On the season finale of "Real Housewives of Atlanta" season three, we gave a unanimous side eye when we watched Cynthia Bailey's mother and sister hide Cynthia and Peter's wedding certificate on their big day as an attempt to stop the nuptials. What would you do in that situation? That's exactly what we asked relationships commentators Demetria L. Lucas (ESSENCE Magazine, A Belle in Brooklyn) and NWSO (Naked with Socks On). They gave us the woman's and man's perspective on what they would do in Cynthia's position...
On the season finale of "Real Housewives of Atlanta" season three, we gave a unanimous side eye when we watched Cynthia Bailey's mother and sister hide Cynthia and Peter's wedding certificate on their big day as an attempt to stop the nuptials. What would you do in that situation?
That's exactly what we asked relationships commentators Demetria L. Lucas (ESSENCE Magazine, A Belle in Brooklyn) and NWSO (Naked with Socks On). They gave us the woman's and man's perspective on what they would do in Cynthia's position...
ESSENCE.com: What should you do if your friends and family don't like your man?
DEMETRIA LUCAS: It depends on why they don't like him and if you think their reasons are valid. Maybe they don't think he's "good enough" for you, or they don't like how you behave around him or maybe they think he's a dog. And maybe they are right, but the bottom line is it's your relationship. You are the person that has to love him, spend time with him, and make love to him. As an adult you have to decide what you want to put up with (if anything) or not. It's not their relationship, it's yours.
If your friends and family don't like your man to the point that they are disrespectful to him, then you have to step in and check them on it. It's fine to not like him but to disrespect him and your relationship is out of order. We're all adults, we should be able to be civil to one another.
ESSENCE.com: Does it matter to you if your girlfriend's friends or family don't like you?
NWSO: No, because at the end of the day she and I are the ones in the relationship, not them. As long as she trusts and loves me, that's all that matters. However, if we're working on building a serious relationship with each other, it would be nice to have the blessing of her partner's family and friends. Otherwise it puts her in a tough spot of always having to defend me and our relationship. That can be a huge burden to bear.
As far as staying in the relationship, that would depend on the feelings involved and how the dislike is affecting our relationship, as well as how much interaction I have to have with the folks that don't like me. If there's a constant personal attack from her family and friends to the point where I feel like I have to defend myself every five minutes, that strain can get to be too much. In that case I'd have to evaluate if it's really worth it, especially if my woman wasn't supporting and defending me.
But I wouldn't just end a relationship because people outside our relationship didn't like us together, especially if this was someone I was in love with and saw a future with. They'd have to learn to live with it and let the relationship run its course. Besides what they think, they'd have to understand that there must be some good in me that she sees. Perhaps they could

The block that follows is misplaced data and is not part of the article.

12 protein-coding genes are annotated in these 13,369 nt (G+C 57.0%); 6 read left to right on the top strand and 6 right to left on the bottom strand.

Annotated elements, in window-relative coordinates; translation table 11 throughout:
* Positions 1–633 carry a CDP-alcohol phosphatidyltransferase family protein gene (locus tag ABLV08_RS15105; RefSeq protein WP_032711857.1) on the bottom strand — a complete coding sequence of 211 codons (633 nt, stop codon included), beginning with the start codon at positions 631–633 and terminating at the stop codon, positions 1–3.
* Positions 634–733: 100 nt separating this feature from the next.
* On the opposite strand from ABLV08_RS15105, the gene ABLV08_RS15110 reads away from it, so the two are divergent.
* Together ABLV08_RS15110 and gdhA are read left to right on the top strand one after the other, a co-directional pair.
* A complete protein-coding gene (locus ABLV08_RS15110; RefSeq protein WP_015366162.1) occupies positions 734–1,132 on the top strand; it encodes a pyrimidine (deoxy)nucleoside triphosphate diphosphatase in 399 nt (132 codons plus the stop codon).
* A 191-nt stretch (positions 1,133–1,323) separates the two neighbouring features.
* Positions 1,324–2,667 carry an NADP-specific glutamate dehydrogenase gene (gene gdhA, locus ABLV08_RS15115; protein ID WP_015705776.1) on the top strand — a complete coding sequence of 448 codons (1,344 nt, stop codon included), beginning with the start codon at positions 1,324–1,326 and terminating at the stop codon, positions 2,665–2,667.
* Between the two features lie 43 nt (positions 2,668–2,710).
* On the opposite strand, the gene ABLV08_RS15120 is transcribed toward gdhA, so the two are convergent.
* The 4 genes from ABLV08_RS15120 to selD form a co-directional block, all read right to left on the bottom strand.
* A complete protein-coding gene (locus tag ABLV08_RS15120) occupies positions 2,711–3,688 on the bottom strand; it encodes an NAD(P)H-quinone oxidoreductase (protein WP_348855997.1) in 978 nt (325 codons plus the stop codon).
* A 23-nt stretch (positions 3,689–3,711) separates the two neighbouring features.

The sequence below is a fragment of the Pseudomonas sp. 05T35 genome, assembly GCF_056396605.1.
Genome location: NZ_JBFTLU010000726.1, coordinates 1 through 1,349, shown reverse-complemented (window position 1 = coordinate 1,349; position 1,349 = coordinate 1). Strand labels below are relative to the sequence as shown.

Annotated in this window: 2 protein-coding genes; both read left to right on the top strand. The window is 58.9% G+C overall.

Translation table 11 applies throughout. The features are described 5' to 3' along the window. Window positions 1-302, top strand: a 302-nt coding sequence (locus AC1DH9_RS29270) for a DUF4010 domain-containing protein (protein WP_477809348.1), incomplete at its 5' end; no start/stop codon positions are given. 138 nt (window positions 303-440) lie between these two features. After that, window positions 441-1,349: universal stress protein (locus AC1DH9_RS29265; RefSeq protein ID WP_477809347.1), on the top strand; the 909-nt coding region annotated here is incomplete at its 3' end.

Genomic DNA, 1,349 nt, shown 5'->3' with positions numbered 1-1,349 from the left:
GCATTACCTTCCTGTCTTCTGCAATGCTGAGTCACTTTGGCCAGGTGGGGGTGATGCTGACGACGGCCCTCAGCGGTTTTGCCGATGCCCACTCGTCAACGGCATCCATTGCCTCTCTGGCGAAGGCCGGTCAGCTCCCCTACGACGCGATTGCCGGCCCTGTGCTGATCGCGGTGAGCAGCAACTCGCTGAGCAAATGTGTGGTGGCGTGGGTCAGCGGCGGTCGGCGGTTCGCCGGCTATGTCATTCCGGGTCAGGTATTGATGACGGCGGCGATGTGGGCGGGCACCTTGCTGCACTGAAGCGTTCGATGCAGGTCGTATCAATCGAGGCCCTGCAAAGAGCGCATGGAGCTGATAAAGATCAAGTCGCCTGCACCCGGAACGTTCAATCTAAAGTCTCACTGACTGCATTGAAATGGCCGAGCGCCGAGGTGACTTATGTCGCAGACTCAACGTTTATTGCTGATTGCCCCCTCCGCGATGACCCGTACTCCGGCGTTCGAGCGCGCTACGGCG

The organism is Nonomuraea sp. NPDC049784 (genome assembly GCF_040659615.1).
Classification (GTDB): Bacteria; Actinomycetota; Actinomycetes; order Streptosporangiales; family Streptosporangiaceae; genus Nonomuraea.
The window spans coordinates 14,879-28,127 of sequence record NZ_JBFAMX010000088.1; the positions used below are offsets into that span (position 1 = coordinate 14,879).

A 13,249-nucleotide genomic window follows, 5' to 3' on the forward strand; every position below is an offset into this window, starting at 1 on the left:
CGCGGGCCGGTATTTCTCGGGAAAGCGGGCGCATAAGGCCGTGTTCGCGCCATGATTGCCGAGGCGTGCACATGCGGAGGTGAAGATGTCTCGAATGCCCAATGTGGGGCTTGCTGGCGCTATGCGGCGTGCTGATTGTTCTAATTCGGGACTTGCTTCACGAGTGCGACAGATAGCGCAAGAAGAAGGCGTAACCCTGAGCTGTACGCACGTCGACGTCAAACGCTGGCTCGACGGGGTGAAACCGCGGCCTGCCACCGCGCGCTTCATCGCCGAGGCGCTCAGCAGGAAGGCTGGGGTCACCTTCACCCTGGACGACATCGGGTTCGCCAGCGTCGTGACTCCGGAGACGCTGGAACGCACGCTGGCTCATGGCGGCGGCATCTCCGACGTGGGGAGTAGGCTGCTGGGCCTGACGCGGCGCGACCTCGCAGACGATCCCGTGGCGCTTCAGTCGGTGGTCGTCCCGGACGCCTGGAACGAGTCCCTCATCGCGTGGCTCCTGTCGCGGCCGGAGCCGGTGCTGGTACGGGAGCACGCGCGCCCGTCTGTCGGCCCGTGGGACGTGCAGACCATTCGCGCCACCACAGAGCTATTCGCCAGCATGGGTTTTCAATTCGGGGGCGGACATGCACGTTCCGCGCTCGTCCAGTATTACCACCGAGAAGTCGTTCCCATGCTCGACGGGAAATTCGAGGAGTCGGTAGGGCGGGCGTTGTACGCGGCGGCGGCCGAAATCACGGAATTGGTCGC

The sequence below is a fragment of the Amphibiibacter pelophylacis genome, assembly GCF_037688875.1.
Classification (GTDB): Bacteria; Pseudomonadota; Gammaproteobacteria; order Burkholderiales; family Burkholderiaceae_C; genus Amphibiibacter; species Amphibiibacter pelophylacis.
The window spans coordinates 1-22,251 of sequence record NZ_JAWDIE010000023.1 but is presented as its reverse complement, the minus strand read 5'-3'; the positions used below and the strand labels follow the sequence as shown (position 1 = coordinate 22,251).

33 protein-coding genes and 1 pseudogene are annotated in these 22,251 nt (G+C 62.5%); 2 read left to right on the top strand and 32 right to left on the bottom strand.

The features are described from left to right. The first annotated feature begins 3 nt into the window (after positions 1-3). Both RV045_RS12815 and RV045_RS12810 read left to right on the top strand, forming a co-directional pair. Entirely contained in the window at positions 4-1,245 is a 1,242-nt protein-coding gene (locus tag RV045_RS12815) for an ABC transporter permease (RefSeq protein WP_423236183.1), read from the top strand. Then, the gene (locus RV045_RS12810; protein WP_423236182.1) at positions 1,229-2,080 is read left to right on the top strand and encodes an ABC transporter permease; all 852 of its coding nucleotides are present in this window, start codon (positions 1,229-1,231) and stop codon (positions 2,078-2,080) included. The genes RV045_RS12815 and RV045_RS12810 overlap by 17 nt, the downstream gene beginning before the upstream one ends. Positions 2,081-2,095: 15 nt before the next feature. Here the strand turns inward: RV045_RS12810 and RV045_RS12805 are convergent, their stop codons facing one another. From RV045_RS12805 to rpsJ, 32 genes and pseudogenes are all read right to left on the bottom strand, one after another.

see it too if they just gave me a chance.
ESSENCE.com: What would you do if your friends or family urged you not to marry your husband?
LUCAS: In Cynthia's case, her family was reflecting what they were sensing from her. She didn't know if she wanted to get married to Peter and her family was telling her, "Hey, you don't have to do this, you know? If you're not sure, don't do it!" Cynthia's outlook was, "If it doesn't work, I can just get divorced." That's a horrible mindset to have going into a marriage and I see why, initially, her family was discouraging her. After she made up her mind that she was going to do it though, they should have dropped the subject. I know they're concerned, but she's an adult who can decide her life for herself.
If the bride is gung-ho to get married, it's unacceptable for someone, even close friends and family, to step in to discourage her. It's better to do before the wedding than after, but we're again talking about adults who can make their own decisions. It's her life to do as she chooses. Who are you, even as her mother, to interfere in that on her wedding day, of all times? That's more about control than concern for her well-being.
ESSENCE.com: What would you do if your fiancee's friends or family urged her not to marry you?
NWSO: I would feel extremely disrespected for someone to try and talk my bride out of marrying me on the actual wedding day. I'm sure they would have had plenty of failed chances [beforehand] to plead their case and clearly she didn't listen. Our wedding day is supposed to be about us and it's selfish of that person to try and ruin the day.
As for what Cynthia's mom and sister did with hiding the marriage certificate, that's even more disrespectful. If they had kept it hidden long enough to where the wedding couldn't take place, that would have been a major embarrassment to their daughter and sister and a loss of tons of money that they didn't even have to lose. If it were me, I would have to disown my family members for that, and even consider taking them to court for emotional distress and my financial loss.
About Her: Demetria L. Lucas is ESSENCE's Relationships Editor and the author of A Belle in Brooklyn: Advice for Living Your Single Life & Enjoying Mr. Right Now (Atria), which will be released in June. Pre-order her book now on Amazon.
About Him: NWSO is the brains behind the popular, award-winning Website "Naked with Socks On," where thousands of readers come daily to discuss sex, relationships, pop culture and politics.